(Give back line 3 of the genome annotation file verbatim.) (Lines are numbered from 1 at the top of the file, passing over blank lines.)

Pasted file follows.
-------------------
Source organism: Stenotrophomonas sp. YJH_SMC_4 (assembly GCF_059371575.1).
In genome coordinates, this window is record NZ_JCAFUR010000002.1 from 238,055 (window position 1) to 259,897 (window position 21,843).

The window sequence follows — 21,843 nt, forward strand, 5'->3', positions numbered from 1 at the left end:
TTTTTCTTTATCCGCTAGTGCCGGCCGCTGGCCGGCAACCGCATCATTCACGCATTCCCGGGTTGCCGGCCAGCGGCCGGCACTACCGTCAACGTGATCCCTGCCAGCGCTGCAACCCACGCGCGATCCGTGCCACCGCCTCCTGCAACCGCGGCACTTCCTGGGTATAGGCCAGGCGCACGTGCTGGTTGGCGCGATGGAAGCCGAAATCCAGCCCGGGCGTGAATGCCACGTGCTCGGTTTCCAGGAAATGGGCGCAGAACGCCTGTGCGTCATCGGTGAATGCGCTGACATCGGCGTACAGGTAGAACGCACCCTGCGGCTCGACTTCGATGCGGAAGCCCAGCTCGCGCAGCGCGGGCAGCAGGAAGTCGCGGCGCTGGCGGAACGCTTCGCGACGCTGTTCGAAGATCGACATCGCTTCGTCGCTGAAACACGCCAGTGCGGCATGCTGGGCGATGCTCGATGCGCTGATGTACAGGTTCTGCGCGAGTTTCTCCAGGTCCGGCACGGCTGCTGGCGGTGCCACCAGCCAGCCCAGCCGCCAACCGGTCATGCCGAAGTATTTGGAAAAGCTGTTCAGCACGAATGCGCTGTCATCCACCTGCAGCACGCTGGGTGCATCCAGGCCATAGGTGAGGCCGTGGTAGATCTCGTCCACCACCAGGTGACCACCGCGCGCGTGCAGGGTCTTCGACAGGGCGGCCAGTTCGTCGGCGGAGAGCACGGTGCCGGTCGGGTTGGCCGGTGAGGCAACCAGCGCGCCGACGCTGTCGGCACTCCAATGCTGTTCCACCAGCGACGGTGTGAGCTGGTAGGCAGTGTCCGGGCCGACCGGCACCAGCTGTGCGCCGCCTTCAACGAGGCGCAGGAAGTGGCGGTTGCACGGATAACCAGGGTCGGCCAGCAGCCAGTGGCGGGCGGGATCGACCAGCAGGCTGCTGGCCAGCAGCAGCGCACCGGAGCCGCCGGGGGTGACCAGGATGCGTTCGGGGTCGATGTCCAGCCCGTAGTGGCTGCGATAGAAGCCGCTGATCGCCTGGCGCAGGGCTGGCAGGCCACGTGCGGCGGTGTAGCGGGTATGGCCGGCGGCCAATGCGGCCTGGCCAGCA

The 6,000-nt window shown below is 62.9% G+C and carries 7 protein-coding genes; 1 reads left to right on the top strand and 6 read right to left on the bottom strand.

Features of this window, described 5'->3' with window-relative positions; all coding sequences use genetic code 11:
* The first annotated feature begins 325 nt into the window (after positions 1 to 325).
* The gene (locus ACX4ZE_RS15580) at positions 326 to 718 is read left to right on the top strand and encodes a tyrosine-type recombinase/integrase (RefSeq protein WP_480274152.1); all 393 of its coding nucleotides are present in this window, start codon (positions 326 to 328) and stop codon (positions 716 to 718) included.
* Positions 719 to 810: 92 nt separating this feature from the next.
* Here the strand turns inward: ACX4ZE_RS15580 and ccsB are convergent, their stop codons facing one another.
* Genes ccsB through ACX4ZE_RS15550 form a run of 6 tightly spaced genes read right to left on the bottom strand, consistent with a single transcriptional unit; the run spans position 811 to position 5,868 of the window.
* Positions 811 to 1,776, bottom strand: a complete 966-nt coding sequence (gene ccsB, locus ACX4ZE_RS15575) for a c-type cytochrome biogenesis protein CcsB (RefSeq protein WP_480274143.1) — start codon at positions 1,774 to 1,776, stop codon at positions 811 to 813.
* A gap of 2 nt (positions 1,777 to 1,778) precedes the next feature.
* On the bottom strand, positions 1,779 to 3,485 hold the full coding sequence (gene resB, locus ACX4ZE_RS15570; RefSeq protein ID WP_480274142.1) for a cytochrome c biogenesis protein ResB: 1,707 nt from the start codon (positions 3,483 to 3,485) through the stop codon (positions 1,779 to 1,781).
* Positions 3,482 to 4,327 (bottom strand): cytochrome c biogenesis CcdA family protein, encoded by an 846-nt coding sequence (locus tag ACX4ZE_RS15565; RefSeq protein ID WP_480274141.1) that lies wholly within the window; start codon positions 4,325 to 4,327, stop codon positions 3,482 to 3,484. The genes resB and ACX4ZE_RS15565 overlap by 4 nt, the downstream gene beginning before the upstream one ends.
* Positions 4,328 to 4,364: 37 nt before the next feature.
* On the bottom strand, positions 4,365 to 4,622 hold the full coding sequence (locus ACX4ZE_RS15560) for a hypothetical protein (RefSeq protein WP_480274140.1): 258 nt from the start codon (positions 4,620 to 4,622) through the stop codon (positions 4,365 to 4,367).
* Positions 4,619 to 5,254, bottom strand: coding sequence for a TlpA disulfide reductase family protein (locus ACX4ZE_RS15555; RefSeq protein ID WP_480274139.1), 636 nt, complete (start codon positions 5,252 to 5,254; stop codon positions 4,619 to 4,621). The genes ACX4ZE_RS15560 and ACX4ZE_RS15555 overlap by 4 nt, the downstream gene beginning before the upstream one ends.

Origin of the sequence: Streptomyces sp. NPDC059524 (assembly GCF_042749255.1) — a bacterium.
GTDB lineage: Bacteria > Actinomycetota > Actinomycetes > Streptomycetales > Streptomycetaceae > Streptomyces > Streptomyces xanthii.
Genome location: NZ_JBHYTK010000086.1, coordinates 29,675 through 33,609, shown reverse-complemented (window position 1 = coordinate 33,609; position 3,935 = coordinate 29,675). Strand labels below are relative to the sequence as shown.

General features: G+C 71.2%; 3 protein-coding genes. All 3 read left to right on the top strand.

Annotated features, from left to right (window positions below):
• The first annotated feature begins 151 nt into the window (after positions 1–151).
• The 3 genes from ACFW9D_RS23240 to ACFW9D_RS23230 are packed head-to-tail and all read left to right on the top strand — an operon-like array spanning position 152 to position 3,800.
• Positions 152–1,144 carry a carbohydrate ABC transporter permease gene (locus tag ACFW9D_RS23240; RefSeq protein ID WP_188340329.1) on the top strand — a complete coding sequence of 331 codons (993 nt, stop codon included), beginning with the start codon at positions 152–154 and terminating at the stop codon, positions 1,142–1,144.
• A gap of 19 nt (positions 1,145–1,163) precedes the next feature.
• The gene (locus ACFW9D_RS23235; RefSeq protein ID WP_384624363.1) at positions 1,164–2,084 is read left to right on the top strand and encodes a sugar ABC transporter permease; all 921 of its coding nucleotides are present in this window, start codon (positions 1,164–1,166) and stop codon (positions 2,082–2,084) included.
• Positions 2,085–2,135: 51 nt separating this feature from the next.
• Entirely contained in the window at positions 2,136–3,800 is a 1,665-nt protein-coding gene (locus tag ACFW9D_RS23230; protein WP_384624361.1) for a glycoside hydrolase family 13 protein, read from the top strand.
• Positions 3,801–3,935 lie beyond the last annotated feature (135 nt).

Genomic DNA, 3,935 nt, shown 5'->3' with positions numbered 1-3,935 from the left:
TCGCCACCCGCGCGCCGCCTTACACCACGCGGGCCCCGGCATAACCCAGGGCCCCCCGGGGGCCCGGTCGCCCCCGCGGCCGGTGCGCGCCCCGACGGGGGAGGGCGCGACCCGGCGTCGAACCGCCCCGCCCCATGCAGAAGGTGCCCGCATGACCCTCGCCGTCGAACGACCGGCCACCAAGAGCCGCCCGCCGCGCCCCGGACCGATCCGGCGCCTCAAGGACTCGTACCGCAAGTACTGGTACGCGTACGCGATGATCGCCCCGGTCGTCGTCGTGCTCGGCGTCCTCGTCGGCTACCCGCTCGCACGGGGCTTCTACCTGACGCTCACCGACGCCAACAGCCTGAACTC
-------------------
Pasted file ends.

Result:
The window sequence follows — 21,843 nt, forward strand, 5'->3', positions numbered from 1 at the left end: